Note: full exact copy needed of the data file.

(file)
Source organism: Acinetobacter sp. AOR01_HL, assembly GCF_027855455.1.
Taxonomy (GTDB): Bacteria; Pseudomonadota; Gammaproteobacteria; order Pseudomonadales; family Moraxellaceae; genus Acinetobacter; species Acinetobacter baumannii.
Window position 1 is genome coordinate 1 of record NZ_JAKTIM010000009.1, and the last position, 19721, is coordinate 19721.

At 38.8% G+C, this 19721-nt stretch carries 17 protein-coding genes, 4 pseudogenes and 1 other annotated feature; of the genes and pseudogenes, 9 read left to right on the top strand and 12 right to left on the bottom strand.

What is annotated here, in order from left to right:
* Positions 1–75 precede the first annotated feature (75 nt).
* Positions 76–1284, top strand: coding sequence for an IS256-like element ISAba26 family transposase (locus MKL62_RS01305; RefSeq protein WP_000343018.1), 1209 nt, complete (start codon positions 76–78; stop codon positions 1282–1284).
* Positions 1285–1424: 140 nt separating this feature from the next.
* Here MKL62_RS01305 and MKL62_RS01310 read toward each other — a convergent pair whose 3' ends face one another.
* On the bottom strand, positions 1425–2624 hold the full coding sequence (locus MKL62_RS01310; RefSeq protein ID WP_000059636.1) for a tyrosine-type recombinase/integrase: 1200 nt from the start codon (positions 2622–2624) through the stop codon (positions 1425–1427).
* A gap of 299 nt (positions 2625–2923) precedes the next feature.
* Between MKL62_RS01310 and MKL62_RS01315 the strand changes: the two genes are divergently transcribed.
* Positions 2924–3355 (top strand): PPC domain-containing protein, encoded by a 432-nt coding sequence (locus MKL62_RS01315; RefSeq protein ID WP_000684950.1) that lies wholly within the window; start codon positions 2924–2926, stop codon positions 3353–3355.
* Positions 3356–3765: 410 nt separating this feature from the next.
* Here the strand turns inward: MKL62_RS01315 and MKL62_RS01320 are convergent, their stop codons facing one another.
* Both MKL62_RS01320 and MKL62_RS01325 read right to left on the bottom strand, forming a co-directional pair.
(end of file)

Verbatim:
Source organism: Acinetobacter sp. AOR01_HL, assembly GCF_027855455.1.
Taxonomy (GTDB): Bacteria; Pseudomonadota; Gammaproteobacteria; order Pseudomonadales; family Moraxellaceae; genus Acinetobacter; species Acinetobacter baumannii.
Window position 1 is genome coordinate 1 of record NZ_JAKTIM010000009.1, and the last position, 19721, is coordinate 19721.

At 38.8% G+C, this 19721-nt stretch carries 17 protein-coding genes, 4 pseudogenes and 1 other annotated feature; of the genes and pseudogenes, 9 read left to right on the top strand and 12 right to left on the bottom strand.

What is annotated here, in order from left to right:
* Positions 1–75 precede the first annotated feature (75 nt).
* Positions 76–1284, top strand: coding sequence for an IS256-like element ISAba26 family transposase (locus MKL62_RS01305; RefSeq protein WP_000343018.1), 1209 nt, complete (start codon positions 76–78; stop codon positions 1282–1284).
* Positions 1285–1424: 140 nt separating this feature from the next.
* Here MKL62_RS01305 and MKL62_RS01310 read toward each other — a convergent pair whose 3' ends face one another.
* On the bottom strand, positions 1425–2624 hold the full coding sequence (locus MKL62_RS01310; RefSeq protein ID WP_000059636.1) for a tyrosine-type recombinase/integrase: 1200 nt from the start codon (positions 2622–2624) through the stop codon (positions 1425–1427).
* A gap of 299 nt (positions 2625–2923) precedes the next feature.
* Between MKL62_RS01310 and MKL62_RS01315 the strand changes: the two genes are divergently transcribed.
* Positions 2924–3355 (top strand): PPC domain-containing protein, encoded by a 432-nt coding sequence (locus MKL62_RS01315; RefSeq protein ID WP_000684950.1) that lies wholly within the window; start codon positions 2924–2926, stop codon positions 3353–3355.
* Positions 3356–3765: 410 nt separating this feature from the next.
* Here the strand turns inward: MKL62_RS01315 and MKL62_RS01320 are convergent, their stop codons facing one another.
* Both MKL62_RS01320 and MKL62_RS01325 read right to left on the bottom strand, forming a co-directional pair.